Paul Goble, Window on Eurasia
Baku, January 28 – Circassians across the North Caucasus are uniting behind a Kabardinian call for the reburial of Pshemakho Kotsev, the president of the 1917-19 Mountaineer Republic, who died in emigration and whose grave is now in Istanbul, in his native land.
Because Kotsev and his short-lived government -- it was suppressed by the Whites but also opposed by the Reds during the Russian Civil War -- sought to unite not only the Circassians but all the nations of the region, he remains an important symbol of a unity that the Soviet and the Russian government have sought to destroy.
Consequently, Moscow will oppose this latest effort. But the fact that some Circassians have made it and other Circassians are backing it highlights the limits of the ability of the Russian authorities to control the way in which people in the region define themselves and want to order their lives.
At the end of December, Valery Khatazhukov, a human rights activist in Kabardino-Balkaria, published an open letter to Arsen Kanokov, the president of that republic, urging him to correct an injustice by supporting Kotsev’s reburial in his homeland (http://zapravakbr.com/ and http://www.zaprava.ru/content/view/1213/9/)
Noting that even now, “many of the pages of the history of Kabardino-Balkaria connected with the revolution, civil war and repressions remain closed and unknown to the majority of residents of our republic, Khatazhukov argues that burying Kotsev in that republic would help people to understand their past and thus build a better future.
And there are good precedents for such a step: In post-Soviet Russia, the Kabardinian activist points out, many „who were forced to emigrate after the October Revolution and Civil War (1918-1920)“ and who were buried in foreign countries are now being re-interred at home.
Pshemakho Kotsev (in left) with his brothers. (CircassianWorld.com)
The peoples of the North Caucasus welcomed the February 1917 revolution because they believed it would lead to the creation of a federal state in which all peoples would have their rights protected, the activist said. „The mountaineers did not see their future being outside of Russia.
But „the situation changed in a radical way after the Bolshevik putsch in October 1917.“ Immediately recognizing that Lenin’s regime would bring the peoples of the Caucasus „innumerable misfortunes, hunger, repression and terror,“ they on May 11, 1918, proclaimed an independent North Caucasus (Moutaineer) Republic.“
Led by Kotsev, the republic put up what Khatazhukov describes as „a heroic resistance“ against both the Reds and the Whites, but a year later, the forces of the latter, committed to „a united and indivisible Russia,“ suppressed the Mountaineer Republic and forced Kotsev to emigrate first to Georgia and then to Turkey where he died in 1962.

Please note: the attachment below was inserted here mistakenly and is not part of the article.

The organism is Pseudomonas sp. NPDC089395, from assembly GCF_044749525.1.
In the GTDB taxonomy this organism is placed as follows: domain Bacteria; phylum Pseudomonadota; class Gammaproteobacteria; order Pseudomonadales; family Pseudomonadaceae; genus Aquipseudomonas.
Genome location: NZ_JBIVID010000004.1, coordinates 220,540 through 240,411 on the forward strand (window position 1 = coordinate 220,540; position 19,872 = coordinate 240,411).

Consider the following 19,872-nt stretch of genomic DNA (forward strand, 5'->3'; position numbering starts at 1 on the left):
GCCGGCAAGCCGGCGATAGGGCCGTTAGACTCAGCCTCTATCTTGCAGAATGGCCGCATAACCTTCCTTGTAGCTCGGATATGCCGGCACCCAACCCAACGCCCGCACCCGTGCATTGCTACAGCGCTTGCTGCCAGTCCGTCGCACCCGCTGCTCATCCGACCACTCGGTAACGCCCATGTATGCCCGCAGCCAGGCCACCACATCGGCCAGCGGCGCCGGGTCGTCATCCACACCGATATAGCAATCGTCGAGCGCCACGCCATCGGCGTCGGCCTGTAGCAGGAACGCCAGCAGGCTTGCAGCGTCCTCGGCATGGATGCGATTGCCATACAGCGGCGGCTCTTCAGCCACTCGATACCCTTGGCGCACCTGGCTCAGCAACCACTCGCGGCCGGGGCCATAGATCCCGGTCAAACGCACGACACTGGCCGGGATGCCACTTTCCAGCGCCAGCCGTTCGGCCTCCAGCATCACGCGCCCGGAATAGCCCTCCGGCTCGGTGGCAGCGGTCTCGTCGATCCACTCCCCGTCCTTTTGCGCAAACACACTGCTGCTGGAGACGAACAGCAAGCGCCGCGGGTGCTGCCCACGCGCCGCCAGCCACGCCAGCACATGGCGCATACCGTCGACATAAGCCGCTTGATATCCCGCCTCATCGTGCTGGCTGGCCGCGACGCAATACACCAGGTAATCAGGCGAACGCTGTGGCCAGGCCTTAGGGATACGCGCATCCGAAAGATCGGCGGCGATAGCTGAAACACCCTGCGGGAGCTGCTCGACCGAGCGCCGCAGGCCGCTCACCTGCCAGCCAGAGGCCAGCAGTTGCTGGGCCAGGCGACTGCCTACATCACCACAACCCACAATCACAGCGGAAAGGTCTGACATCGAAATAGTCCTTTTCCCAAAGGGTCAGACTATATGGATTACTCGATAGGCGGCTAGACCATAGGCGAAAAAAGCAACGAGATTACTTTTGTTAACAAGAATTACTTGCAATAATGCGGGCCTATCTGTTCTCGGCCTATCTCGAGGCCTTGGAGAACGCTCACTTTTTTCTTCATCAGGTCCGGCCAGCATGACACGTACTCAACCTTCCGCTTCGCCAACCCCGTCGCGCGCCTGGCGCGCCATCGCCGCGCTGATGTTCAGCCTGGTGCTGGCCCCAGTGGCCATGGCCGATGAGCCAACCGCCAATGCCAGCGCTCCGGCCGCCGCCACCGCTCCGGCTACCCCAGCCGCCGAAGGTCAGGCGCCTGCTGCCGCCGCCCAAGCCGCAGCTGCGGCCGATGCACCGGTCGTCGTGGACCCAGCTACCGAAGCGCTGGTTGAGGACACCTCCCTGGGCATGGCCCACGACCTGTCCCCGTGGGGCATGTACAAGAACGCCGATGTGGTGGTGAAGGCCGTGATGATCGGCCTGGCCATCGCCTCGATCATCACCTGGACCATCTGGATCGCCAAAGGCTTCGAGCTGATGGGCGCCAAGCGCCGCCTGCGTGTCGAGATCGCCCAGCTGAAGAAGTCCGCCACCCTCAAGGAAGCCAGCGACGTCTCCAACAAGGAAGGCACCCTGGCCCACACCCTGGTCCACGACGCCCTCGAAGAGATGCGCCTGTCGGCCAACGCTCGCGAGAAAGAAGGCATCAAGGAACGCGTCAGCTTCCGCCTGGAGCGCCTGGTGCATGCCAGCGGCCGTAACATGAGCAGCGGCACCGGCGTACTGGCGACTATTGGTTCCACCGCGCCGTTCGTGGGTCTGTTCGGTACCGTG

Koptsev and his wife, Lutsi Misakova, were buried in Istanbul’s Fiikur cemetery, where Khatzhukuov said Circassian activists had found their graves in February 2004. Over Koptsev’s grave is a simple marker with the inscription: „Pshemakhov Kotsev, the former President of the North Caucasus Republic.“
Khatazhukov’s appeal was reported by the Russian news agency Regnum.ru, by the Turkish press, and by several news portals in the North Caucasus, including ajanskafkas.com. And it has clearly touched a chord with many Circassians at home and abroad.
A week ago, the Adyge Khase social movement decided to support the reburial of Koptsev and his wife. The group said that the fact that this couple united in their own marriage two peoples of the Caucasus – he was a Kabardinian and she a Balkar – would help unite the region now (http://www.kavkaz-uzel.ru/newstext/news/id/1206004.html,
And then on Saturday, Circassian Radio reported that this initiative is gaining ever more support, with the Cherkess Congress also planning to send a letter to the Kabardino-Balkarian government urging that it allow Kotsev to be reburied there (http://eng.radioadiga.com/, January 26).
Despite or perhaps especially because of this growing support, both Moscow and its officials in the North Caucasus are unlikely to give their backing for this step lest the reburial of Kotsev and the publicity that it would attract in the North Caucasus threaten the ethnic divisions the Soviet system imposed and that they support.
As part of his divide and rule strategy there, Soviet dictator Joseph Stalin worked hard to divide the Mountaineers into a variety of ethnic communities and to split up the Circassians in particular into the Adgyei, the Cherkess, the Kabard, the Abaza, the Shapsug, and the Abkhaz nationalities.
To the extent that the people of this region overcome these divisions, such an achievement would present the current Russian government with a far more united front of opponents there, something that neither Moscow nor its local agents like Chechnya’s Ramzan Kadyrov or Ingushetia’s Murat Zyazikov could possibly want.
Consequently, the former president of the Mountaineer Republic will likely remain in his Turkish grave at least for now, but the increasing attention he and his activities are attracting means that the life and activities of the first president of the Mountaineer Republic are continuing to have an impact on his homeland.